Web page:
(August 22, 1908 – August 3, 2004) French photographer considered to be the father of modern photojournalism, an early adopter of 35 mm format, and the master of candid photography. He helped develop the &quot;street photography&quot; style that has influenced generations of photographers that followed.
L’amour tout court
Brought a photographers eye
In 1946, Avedon had set up his own studio and began providing images for magazines including Vogue and Life. Avedon was drawn to working people such as miners and oil field workers in their soiled work clothes, unemployed drifters, and teenagers growing up in the West circa 1979-84. When first published and exhibited , In the American West was criticized for showing what some considered to be a disparaging view of America. Avedon was also lauded for treating his subjects with the attention and dignity usually reserved for the politically powerful and celebrities.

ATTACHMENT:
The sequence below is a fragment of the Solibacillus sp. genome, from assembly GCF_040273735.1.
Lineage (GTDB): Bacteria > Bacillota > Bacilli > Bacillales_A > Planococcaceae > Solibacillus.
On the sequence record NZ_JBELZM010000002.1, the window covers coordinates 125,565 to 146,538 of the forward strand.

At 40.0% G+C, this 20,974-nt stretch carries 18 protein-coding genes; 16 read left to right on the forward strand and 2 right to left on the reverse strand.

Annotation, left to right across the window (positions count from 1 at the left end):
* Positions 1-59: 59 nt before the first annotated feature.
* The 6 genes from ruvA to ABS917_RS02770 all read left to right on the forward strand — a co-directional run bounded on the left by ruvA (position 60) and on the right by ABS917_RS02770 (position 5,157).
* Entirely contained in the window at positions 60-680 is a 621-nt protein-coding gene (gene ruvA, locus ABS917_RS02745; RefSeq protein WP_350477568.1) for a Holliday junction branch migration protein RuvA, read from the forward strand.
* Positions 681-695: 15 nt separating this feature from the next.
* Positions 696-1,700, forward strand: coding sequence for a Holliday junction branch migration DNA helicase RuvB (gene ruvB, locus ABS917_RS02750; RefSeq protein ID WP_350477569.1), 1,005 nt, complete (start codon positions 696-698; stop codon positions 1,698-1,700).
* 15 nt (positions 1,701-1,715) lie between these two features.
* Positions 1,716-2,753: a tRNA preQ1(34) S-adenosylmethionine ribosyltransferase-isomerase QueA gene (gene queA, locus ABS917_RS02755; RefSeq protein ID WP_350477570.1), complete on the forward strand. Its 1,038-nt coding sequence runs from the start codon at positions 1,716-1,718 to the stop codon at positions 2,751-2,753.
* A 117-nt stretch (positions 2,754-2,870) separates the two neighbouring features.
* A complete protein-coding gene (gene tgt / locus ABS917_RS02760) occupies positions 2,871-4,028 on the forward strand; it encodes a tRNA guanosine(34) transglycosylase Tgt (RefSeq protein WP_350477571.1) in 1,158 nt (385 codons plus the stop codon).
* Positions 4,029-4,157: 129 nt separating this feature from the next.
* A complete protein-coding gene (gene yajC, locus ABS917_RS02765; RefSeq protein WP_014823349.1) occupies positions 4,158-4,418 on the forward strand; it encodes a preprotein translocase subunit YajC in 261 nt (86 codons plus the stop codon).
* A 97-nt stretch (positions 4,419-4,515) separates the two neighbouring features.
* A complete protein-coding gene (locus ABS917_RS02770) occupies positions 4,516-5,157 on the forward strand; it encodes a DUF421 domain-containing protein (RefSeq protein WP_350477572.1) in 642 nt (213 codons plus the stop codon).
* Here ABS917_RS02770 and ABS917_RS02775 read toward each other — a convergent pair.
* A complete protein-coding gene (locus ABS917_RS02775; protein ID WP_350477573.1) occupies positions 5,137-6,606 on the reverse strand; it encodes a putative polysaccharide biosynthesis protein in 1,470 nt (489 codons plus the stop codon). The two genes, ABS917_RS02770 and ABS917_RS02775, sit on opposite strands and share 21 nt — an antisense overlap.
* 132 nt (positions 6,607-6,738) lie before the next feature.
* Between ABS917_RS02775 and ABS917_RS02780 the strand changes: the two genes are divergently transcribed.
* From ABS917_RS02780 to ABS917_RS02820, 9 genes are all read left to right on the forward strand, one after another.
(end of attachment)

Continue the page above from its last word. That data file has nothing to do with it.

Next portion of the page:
“We photographers deal in things that are continually vanishing, and when they have vanished, there is no contrivance on earth that can make them come back again . . . For photographers, what has gone is gone forever.”